UFC on FX 2: 5 Things We Learned in the UFC's Return to Australia

Jeremy BotterMMA Senior WriterMarch 3, 2012

SYDNEY, AUSTRALIA - MARCH 03:  Demetrious Johnson of the USA and Ian McCall of the USA fight during the UFC On FX flyweight bout between Demetrious Johnson and Ian McCall at Allphones Arena on March 3, 2012 in Sydney, Australia.  (Photo by Mark Kolbe/Getty Images)
Mark Kolbe/Getty Images

Thiago Alves Gave That One Away

Thiago Alves had it all. Through two rounds Friday night at UFC on FX 2, the Brazilian export battered and bloodied Martin Kampmann to the point where it seemed he had the fight in the bag. A victory was all but ensured, and an emphatic one at that.

And then he gave it all away.

Alves made a costly mistake in attempting to take Kampmann to the mat during an exchange on the feet that he was clearly winning. It was a moment where Alves could have placed an exclamation mark on a strong win. Instead, he gave Kampmann his neck, and the Danish striker capitalized by rolling through with a sweet guillotine for the submission win.

Kudos to Kampmann for having the awareness to secure the submission when he needed it the most. But Alves now finds himself outside the top 10, with no real shot at the title picture in his immediate future, and it's his own fault.


Judges Are Terrible at Judging Fights (and Doing Math)

Look, I could talk endlessly about the ineffective state of judging in mixed martial arts. It's a broken record at this point, and it's a broken system. There's no use going on and on about it, because nothing is changing and we're pretty much stuck with what we've got.

But tonight was inexcusable. 

In case you missed it, the fight between Demetrious Johnson and Ian McCall was not actually a split-decision victory for Johnson. It was actually a draw. The judges in charge of the fight somehow wrote down the wrong scores and awarded Johnson an unwarranted victory, when in reality the fight should have gone to a fourth "sudden victory" round.

Johnson and McCall were both paid their win bonuses, and an immediate rematch between the pair is targeted for April. But the fans in attendance and viewers at home were robbed of what would have been a thrilling, winner-takes-all round between two extremely exciting fighters.

You've got to hope that someday, somewhere, the judges will eventually get something right. But tonight was not that moment, and it was an embarrassing black mark for everyone involved in the New South Wales combat commission.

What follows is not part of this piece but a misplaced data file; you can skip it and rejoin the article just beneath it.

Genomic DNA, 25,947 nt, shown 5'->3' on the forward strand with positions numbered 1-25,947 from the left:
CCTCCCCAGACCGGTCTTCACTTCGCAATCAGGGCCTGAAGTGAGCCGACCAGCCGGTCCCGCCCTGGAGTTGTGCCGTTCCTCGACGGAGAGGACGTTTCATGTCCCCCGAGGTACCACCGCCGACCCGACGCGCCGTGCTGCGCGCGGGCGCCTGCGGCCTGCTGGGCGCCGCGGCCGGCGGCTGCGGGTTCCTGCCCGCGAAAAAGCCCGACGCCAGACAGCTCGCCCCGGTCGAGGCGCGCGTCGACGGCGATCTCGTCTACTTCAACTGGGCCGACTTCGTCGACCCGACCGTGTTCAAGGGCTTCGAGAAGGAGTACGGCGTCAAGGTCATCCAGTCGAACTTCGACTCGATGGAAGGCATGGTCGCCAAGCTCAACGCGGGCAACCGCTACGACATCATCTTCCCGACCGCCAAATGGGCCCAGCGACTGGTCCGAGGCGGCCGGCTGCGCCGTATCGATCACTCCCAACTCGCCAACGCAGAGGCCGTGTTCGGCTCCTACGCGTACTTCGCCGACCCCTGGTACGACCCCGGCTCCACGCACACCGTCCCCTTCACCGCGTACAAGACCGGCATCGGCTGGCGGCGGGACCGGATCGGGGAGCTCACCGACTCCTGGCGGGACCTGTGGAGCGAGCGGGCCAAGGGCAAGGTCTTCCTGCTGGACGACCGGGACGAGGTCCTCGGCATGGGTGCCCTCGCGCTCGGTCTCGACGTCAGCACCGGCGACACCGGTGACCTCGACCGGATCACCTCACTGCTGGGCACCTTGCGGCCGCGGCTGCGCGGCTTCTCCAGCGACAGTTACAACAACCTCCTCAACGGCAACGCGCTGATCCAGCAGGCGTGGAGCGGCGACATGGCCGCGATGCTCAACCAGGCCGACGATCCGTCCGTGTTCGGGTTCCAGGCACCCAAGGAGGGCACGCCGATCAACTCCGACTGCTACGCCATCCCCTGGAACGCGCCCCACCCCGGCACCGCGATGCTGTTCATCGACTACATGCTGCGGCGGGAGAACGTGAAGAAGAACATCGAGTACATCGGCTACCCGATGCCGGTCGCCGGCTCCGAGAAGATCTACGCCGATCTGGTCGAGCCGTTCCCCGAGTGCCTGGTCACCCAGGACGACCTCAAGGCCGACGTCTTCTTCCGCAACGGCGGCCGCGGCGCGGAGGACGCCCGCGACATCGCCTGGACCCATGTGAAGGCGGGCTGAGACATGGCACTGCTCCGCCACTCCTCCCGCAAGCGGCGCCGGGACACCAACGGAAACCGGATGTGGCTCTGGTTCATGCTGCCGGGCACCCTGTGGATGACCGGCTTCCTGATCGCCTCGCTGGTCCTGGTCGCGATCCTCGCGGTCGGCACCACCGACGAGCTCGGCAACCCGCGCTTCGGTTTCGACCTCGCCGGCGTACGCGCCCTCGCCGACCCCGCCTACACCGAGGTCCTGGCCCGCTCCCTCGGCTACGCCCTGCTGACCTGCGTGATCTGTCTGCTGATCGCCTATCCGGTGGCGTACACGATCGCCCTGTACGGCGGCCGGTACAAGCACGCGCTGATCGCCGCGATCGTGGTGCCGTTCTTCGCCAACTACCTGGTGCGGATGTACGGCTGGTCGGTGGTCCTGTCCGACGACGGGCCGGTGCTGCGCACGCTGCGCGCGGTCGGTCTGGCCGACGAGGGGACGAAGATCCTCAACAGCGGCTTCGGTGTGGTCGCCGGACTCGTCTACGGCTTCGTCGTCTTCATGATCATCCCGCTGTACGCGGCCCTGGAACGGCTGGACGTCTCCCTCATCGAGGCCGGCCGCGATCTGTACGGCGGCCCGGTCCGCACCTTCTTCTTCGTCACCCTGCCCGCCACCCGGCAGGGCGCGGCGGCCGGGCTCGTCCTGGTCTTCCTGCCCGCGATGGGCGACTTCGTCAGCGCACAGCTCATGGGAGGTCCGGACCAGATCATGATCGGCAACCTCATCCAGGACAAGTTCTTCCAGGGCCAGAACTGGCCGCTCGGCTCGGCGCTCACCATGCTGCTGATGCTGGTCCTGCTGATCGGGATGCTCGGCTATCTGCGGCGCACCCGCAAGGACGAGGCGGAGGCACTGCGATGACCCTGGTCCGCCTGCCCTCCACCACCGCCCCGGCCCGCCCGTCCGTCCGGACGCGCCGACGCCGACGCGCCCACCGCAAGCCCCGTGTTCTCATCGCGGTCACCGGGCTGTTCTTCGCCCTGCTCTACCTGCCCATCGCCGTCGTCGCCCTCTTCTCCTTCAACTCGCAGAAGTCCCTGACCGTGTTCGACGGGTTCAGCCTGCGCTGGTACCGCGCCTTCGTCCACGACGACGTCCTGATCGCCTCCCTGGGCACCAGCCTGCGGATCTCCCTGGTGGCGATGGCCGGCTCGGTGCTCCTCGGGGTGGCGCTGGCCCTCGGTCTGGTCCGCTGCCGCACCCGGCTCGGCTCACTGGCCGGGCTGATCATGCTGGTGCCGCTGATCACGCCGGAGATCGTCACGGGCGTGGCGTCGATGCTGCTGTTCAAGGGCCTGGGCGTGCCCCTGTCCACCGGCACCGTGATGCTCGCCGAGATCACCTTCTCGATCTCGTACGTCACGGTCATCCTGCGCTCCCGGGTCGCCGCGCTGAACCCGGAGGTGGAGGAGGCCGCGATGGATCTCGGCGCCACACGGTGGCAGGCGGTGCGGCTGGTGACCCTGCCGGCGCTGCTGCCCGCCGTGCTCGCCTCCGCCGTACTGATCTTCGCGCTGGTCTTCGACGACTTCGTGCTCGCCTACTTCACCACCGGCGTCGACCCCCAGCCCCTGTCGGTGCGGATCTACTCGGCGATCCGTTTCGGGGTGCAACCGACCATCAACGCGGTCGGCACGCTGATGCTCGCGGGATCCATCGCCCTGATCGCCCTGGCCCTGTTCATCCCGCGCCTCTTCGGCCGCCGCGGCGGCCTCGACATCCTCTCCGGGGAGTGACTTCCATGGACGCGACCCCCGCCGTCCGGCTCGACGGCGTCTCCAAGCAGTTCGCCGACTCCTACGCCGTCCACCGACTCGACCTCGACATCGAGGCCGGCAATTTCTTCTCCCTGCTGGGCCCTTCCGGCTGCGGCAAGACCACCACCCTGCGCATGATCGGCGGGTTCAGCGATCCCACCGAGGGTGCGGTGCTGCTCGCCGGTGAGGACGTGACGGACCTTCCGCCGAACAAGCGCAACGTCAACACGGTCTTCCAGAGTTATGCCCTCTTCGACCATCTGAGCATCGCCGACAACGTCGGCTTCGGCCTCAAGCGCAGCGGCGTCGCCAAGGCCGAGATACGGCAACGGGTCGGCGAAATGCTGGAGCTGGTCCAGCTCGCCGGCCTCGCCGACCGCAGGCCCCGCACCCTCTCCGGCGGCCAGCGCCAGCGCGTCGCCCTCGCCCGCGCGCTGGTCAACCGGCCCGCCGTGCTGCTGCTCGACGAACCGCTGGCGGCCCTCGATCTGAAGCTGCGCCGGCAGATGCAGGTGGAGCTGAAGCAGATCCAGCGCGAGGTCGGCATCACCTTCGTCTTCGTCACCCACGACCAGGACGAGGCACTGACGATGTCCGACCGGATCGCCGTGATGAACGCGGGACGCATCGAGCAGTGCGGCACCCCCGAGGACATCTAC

Joseph Benavidez Will Win the Flyweight Tournament

It should be clear after tonight's event that Joseph Benavidez and his status as the uncrowned world flyweight champion was warranted.

He's long been considered one of the best bantamweights in the world, but Benavidez' quick and fairly easy work of Yasuhiro Urushitani proved that he's easily the favorite to capture the UFC's first flyweight gold. He was quick, and he'll be one of the biggest flyweights in the division. When you couple that with his wrestling and striking skills, it's a package that other 125-pound fighters will have a lot of difficulty overcoming.


Don't Mess with Texas. 

We Texans are quite proud of our heritage. Even though the rest of the country laughs at us, we still celebrate Texas Independence Day every March by eating fattening Texas cuisine and drinking fine Texas beer like Shiner Bock. 

Daniel Pineda, T.J. Waldburger and Andrew Craig celebrated the holiday in fine form by scoring big wins in Australia.

Pineda and Craig are new UFC imports, having spent the majority of their careers fighting for the Houston-based Legacy Fighting Championships. Both scored big wins over seasoned veterans in Mackens Semerzier and Kyle Noke, respectively, and Waldburger executed his second consecutive first-round submission win in beating Jake Hecht with a sublime armbar. 

It was a good night for Texas, and for Houston in particular. I think I'll go celebrate by eating some more brisket.


James Te Huna Is a Violent Man

I don't think much needs to be said about this. Te Huna, a New Zealand native fighting in front of a rabid almost-home crowd, make short work of Aaron Rosa, a fighter who has long been known for not much more than his ability to take a punch.

Rosa couldn't take Te Huna's punches, could he? No, he could not.